Though I am told time and time again not to refer to my own body this way, I have what I generally call a “bad stomach.” That’s as specific as the diagnosis really gets, anyway.
As a kid, I got carsick. When I experienced something upsetting, I got nauseous. As a college kid, I became lactose intolerant. In my twenties, things got progressively worse, and I developed reactions to everything from tomatoes to alcohol (which was a real bummer). Things progressed from there and continue to be an issue: If I don’t sleep enough, my stomach rebels. If I’m stressed, my stomach isn’t having it. Often, I feel sick for no discernible reason at all.
Over the years, I’ve seen doctors from acupuncturists and naturopaths to gastroenterologists and immunologists. I’ve been diagnosed—perhaps incorrectly—with everything from Crohn’s to bacterial overgrowth to ulcers to a partial IgA deficiency. I’ve taken antibiotics, probiotics, prebiotics and supplements (which also make my stomach hurt, by the way). At times, different tactics have helped—certain types of yoga, dietary choices, herbs (sort of ).
This is all to explain why, in recent years, I’ve become really fascinated with the idea of integrative medicine and how it might help me. After all, no one has yet been able to pinpoint the issue enough to actually treat the root cause, so much as attempt (with only moderate success) to Band-Aid symptoms.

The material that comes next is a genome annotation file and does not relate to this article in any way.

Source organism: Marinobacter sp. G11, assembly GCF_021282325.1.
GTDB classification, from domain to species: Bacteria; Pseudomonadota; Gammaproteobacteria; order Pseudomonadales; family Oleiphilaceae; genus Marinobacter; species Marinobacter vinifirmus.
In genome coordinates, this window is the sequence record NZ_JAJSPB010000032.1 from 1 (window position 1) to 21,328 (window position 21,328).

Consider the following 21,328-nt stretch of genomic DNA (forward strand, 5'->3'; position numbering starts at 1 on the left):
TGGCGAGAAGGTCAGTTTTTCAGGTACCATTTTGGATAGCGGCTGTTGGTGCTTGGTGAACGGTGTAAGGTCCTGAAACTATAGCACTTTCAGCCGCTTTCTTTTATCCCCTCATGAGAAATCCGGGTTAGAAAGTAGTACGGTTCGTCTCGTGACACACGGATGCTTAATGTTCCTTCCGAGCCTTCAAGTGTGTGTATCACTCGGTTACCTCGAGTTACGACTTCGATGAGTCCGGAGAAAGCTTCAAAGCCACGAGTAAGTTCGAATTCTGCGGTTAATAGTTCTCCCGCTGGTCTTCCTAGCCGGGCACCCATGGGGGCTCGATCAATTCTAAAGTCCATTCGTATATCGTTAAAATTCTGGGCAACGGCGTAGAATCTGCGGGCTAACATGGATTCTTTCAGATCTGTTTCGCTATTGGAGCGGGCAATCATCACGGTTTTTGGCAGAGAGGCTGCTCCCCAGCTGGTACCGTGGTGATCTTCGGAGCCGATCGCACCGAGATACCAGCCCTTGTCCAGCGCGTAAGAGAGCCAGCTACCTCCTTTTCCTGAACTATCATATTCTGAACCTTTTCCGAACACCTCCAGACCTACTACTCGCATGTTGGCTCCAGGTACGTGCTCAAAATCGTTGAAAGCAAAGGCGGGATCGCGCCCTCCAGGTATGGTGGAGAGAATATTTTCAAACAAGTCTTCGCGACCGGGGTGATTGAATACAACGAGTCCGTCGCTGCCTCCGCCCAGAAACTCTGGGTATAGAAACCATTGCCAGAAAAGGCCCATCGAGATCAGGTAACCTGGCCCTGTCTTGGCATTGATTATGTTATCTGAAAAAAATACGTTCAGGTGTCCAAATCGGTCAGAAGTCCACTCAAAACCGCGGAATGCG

So, when I heard about Dr. Richard Firshein, I was immediately intrigued. After all, he’s not only a leading expert in integrative medicine and the founder of New York’s Firshein Center, but he’s also all about precision-medicine—meaning he treats every single individual uniquely.
The first time we met, I spent a solid hour in his office, just discussing my history and symptoms and his philosophies and the tools at his disposal. He uses cutting-edge, DNA-based, nutritional, allergy and gut biome testing. The osteopathic physician and acupuncturist incorporates Eastern and Western modalities into his practice too. But that’s only the beginning: As the best-selling author of The Nutraceutical Revolution, Dr. Firshein was, apparently, the first physician to recommend a precision-based nutraceutical approach for treating patients with customized vitamin supplements and an individualized diet. He is largely concerned with chronic conditions—not only getting to their underlying causes, but also determining how to approach and ease them to extend longevity. That’s probably why he’s been named one of “The Leading Physicians of the World.”
I figure everyone deserves to benefit from his expertise. So, here, he explains how he himself has benefitted from this type of care and what we all can be doing to better our health:
Live The Process: What inspired you to become a doctor and, specifically, to take an integrative approach?